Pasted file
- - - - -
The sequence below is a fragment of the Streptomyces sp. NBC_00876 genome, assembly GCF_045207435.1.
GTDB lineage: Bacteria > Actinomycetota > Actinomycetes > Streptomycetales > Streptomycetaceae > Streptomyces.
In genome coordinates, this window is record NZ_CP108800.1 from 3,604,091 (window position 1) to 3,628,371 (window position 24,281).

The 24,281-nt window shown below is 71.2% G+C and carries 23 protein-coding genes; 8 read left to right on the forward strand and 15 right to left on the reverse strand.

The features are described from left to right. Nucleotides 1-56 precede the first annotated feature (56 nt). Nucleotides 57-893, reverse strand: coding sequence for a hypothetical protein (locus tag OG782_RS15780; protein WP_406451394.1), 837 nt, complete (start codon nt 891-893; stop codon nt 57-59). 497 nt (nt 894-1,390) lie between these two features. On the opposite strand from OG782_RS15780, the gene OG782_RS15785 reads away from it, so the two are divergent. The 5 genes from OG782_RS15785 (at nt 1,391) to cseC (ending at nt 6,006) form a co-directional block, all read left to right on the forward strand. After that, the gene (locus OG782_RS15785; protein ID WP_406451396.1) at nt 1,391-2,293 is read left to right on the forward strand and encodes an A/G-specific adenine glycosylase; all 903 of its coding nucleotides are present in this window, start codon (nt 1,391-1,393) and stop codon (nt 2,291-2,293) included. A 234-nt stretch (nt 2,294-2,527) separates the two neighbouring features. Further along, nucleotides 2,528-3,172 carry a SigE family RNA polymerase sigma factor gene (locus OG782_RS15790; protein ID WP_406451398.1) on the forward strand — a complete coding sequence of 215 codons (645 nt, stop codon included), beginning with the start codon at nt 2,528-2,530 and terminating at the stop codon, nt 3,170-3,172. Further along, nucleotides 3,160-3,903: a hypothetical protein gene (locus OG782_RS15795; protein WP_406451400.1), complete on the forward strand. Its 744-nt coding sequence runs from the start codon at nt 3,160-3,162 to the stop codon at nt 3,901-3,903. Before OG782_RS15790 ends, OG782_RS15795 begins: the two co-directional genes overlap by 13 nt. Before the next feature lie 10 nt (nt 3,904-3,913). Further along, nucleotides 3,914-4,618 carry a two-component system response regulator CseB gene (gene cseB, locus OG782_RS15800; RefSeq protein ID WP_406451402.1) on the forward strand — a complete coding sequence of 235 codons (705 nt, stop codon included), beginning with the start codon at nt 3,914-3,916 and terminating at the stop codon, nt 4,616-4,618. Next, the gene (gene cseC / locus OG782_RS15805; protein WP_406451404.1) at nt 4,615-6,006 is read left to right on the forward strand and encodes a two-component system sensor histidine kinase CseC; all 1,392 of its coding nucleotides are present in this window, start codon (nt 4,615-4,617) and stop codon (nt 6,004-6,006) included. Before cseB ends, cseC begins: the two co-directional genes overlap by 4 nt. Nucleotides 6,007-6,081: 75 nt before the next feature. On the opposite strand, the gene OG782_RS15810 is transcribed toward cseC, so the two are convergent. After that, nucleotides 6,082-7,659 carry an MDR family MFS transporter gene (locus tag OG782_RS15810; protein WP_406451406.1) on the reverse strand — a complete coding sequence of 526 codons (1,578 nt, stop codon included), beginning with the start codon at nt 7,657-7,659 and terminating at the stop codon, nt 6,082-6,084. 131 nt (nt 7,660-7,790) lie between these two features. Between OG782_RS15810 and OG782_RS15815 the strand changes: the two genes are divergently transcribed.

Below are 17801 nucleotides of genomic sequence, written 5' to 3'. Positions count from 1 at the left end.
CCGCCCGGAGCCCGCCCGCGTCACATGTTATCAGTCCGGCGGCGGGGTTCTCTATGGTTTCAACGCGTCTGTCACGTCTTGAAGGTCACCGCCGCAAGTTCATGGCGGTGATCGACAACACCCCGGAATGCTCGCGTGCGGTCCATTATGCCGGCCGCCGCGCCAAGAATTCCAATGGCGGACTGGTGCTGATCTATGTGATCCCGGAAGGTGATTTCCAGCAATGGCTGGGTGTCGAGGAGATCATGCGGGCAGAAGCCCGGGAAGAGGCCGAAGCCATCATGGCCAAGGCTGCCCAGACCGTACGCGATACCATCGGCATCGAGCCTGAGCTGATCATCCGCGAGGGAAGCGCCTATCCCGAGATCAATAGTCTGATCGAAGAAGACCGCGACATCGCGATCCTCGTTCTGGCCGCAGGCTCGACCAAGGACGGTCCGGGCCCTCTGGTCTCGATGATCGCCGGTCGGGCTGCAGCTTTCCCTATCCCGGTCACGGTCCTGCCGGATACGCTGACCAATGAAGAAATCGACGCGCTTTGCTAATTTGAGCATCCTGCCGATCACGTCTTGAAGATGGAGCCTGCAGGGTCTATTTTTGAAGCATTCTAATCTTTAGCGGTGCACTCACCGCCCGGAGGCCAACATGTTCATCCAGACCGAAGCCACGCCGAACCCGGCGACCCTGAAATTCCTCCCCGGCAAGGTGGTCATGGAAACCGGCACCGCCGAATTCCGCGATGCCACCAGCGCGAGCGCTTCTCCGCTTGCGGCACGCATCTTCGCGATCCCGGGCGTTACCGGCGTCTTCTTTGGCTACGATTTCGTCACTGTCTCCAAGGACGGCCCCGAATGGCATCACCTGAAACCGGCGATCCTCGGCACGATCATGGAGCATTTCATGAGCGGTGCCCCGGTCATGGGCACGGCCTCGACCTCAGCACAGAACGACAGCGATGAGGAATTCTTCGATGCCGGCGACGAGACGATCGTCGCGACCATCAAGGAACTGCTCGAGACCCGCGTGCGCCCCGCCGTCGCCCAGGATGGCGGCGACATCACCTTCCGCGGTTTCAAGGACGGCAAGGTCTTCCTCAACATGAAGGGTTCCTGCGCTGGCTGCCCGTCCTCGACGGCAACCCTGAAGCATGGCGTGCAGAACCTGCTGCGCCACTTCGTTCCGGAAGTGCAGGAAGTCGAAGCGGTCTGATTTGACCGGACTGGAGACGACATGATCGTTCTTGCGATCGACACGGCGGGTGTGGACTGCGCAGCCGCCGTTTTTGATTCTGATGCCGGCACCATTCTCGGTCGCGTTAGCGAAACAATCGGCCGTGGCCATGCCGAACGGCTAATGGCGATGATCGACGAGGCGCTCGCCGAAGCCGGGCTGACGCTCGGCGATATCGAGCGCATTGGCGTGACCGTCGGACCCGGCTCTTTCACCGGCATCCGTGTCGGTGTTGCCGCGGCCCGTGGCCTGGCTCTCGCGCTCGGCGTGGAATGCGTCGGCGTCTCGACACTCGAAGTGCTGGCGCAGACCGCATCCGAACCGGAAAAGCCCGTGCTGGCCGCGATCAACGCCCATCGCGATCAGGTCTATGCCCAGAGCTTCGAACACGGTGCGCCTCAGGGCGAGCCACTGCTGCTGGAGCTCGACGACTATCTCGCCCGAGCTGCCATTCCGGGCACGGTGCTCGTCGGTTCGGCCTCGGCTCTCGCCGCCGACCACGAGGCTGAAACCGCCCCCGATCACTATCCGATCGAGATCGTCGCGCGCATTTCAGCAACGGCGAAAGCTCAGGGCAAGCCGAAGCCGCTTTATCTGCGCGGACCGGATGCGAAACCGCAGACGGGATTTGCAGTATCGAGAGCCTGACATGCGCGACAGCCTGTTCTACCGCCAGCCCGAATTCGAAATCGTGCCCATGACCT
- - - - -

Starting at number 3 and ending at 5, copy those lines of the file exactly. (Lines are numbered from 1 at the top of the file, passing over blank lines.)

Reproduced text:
In genome coordinates, this window is record NZ_CP108800.1 from 3,604,091 (window position 1) to 3,628,371 (window position 24,281).

The 24,281-nt window shown below is 71.2% G+C and carries 23 protein-coding genes; 8 read left to right on the forward strand and 15 right to left on the reverse strand.

The features are described from left to right. Nucleotides 1-56 precede the first annotated feature (56 nt). Nucleotides 57-893, reverse strand: coding sequence for a hypothetical protein (locus tag OG782_RS15780; protein WP_406451394.1), 837 nt, complete (start codon nt 891-893; stop codon nt 57-59). 497 nt (nt 894-1,390) lie between these two features. On the opposite strand from OG782_RS15780, the gene OG782_RS15785 reads away from it, so the two are divergent. The 5 genes from OG782_RS15785 (at nt 1,391) to cseC (ending at nt 6,006) form a co-directional block, all read left to right on the forward strand. After that, the gene (locus OG782_RS15785; protein ID WP_406451396.1) at nt 1,391-2,293 is read left to right on the forward strand and encodes an A/G-specific adenine glycosylase; all 903 of its coding nucleotides are present in this window, start codon (nt 1,391-1,393) and stop codon (nt 2,291-2,293) included. A 234-nt stretch (nt 2,294-2,527) separates the two neighbouring features. Further along, nucleotides 2,528-3,172 carry a SigE family RNA polymerase sigma factor gene (locus OG782_RS15790; protein ID WP_406451398.1) on the forward strand — a complete coding sequence of 215 codons (645 nt, stop codon included), beginning with the start codon at nt 2,528-2,530 and terminating at the stop codon, nt 3,170-3,172. Further along, nucleotides 3,160-3,903: a hypothetical protein gene (locus OG782_RS15795; protein WP_406451400.1), complete on the forward strand. Its 744-nt coding sequence runs from the start codon at nt 3,160-3,162 to the stop codon at nt 3,901-3,903. Before OG782_RS15790 ends, OG782_RS15795 begins: the two co-directional genes overlap by 13 nt. Before the next feature lie 10 nt (nt 3,904-3,913). Further along, nucleotides 3,914-4,618 carry a two-component system response regulator CseB gene (gene cseB, locus OG782_RS15800; RefSeq protein ID WP_406451402.1) on the forward strand — a complete coding sequence of 235 codons (705 nt, stop codon included), beginning with the start codon at nt 3,914-3,916 and terminating at the stop codon, nt 4,616-4,618. Next, the gene (gene cseC / locus OG782_RS15805; protein WP_406451404.1) at nt 4,615-6,006 is read left to right on the forward strand and encodes a two-component system sensor histidine kinase CseC; all 1,392 of its coding nucleotides are present in this window, start codon (nt 4,615-4,617) and stop codon (nt 6,004-6,006) included. Before cseB ends, cseC begins: the two co-directional genes overlap by 4 nt. Nucleotides 6,007-6,081: 75 nt before the next feature. On the opposite strand, the gene OG782_RS15810 is transcribed toward cseC, so the two are convergent. After that, nucleotides 6,082-7,659 carry an MDR family MFS transporter gene (locus tag OG782_RS15810; protein WP_406451406.1) on the reverse strand — a complete coding sequence of 526 codons (1,578 nt, stop codon included), beginning with the start codon at nt 7,657-7,659 and terminating at the stop codon, nt 6,082-6,084. 131 nt (nt 7,660-7,790) lie between these two features. Between OG782_RS15810 and OG782_RS15815 the strand changes: the two genes are divergently transcribed.